By Bob Johns
Retailers are jumping on the Pinterest bandwagon, but unlike the failure of Facebook storefronts, this social site seems to be driving sales.
Pinterest, the fledgling social network service that has quickly become the third-largest social site in the U.S., is quickly becoming a favorite for retailers. The question is, can Pinterest drive sales and build a brand, or is it strictly a branding opportunity?
There is no denying the success of Pinterest as a social site, with over 70 million users (46.2 in the U.S.) as of July 2013, and retailers are loving the site. For those of you not familiar with the site, Pinterest touts itself as “a tool for collecting and organizing things you love.” The site allows users to “pin” photos to their wall with comments. These pics can be anything from your dog lying outside to your daughter playing dress-up. However, one area that has really taken off is sharing photos about retailers and by retailers. The site has quickly become a great venue for sharing a picture of the great deals customers are getting or of the latest fashion they just bought. This phenomenon is being organically driven by the consumer.
Shopping has always been a social endeavor, and most shoppers can’t wait to tell their friends about the bargain they found somewhere. By recently enhancing its mobile apps, Pinterest has made it easy to just press and pin a photo to the user’s board and tag it right from a smartphone. The photo is instantly viewable by the user’s network and normally is shared (re-pinned) many times over. This allows shoppers to brag about their purchases and show friends and family the items right away. It has also become a way for customers to discover new products.
A recent article in the Harvard Business Review, by David Sevitt and Alexandra Samuel, titled, “How Pinterest Puts People in Stores” highlights how “reverse showrooming” is a boon for retailers. The article outlines how Pinterest is able to drive traffic to physical stores and e-commerce sites from the site. The survey upon which the article is based found that 21% of the Pinterest users had purchased items in-store after pinning. The survey shows 60% of the people who made purchases after being on Pinterest found the item through either a search on the site, a stranger’s board on the subject, a friends board, or the retailer’s board. Over half of the buyers were not thinking of buying the product when they first found it on Pinterest. The survey goes on to show how these customers were influenced by sales and deals, someone they know pinning it, and additional valuable information on the Pinterest site.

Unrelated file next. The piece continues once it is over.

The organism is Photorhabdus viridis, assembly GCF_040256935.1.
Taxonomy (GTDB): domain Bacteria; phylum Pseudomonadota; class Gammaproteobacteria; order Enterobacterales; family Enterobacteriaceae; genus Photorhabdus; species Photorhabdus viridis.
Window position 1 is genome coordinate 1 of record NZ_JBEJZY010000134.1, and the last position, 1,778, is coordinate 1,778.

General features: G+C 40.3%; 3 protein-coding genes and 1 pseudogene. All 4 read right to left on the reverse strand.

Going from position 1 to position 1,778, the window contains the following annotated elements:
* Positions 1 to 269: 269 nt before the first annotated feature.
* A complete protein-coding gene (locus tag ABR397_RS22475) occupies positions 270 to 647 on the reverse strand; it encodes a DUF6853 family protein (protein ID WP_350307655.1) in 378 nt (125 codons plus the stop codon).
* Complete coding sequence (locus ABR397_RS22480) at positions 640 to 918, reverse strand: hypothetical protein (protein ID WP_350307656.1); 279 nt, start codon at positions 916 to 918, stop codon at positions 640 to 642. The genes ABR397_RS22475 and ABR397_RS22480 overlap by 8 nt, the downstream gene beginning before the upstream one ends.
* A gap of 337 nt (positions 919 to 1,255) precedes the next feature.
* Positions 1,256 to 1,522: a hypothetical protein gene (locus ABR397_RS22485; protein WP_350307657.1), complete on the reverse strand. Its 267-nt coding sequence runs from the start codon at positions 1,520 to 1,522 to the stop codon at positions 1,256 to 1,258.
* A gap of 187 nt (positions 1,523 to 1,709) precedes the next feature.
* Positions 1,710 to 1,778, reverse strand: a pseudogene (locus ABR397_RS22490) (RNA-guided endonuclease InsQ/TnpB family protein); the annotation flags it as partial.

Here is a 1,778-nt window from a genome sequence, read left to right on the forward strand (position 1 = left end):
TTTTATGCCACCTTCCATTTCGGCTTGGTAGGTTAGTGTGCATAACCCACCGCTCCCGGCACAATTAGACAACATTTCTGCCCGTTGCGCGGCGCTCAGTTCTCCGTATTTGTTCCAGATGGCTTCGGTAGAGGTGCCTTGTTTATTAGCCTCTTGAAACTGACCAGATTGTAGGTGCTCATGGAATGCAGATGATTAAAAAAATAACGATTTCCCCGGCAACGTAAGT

Retailers are seeing the value and are putting more effort into having new styles and deals posted to the site on a regular basis. Nordstrom (4.5 million) and Lowe’s (3.6 million) have huge followings, while J. Crew is moving to monetize the site. The retailer is offering personalized stylists to create looks for customers and order the products. They are even beginning to offer “sneak peaks” into upcoming releases by popular lines, giving these customers a chance to have the latest fashion the day it comes out.
On August 21st, J. Crew debuted its fall catalog on Pinterest, two days before the catalog became generally available and allowed users to pre-order the products. Nordstrom has a separate section of Pinterest where customers can follow new shoe styles and promotions. The company even uses the data to decide on merchandising floor displays. Retailers are creating custom areas focusing on brands and styles and encouraging users to post their own pics. Imagine being in the dressing-room area, trying on that new dress and shoes, and being able to get instant feedback from your friends before making the purchase. Although this was possible with other social networks before, Pinterest is definitely one of the first to make it so simple for the user.
Social commerce is nothing new, but with retailers all but abandoning Facebook e-commerce sites in favor of a customer engagement presence, Pinterest may be the social networking site best poised to drive retail both online and offline.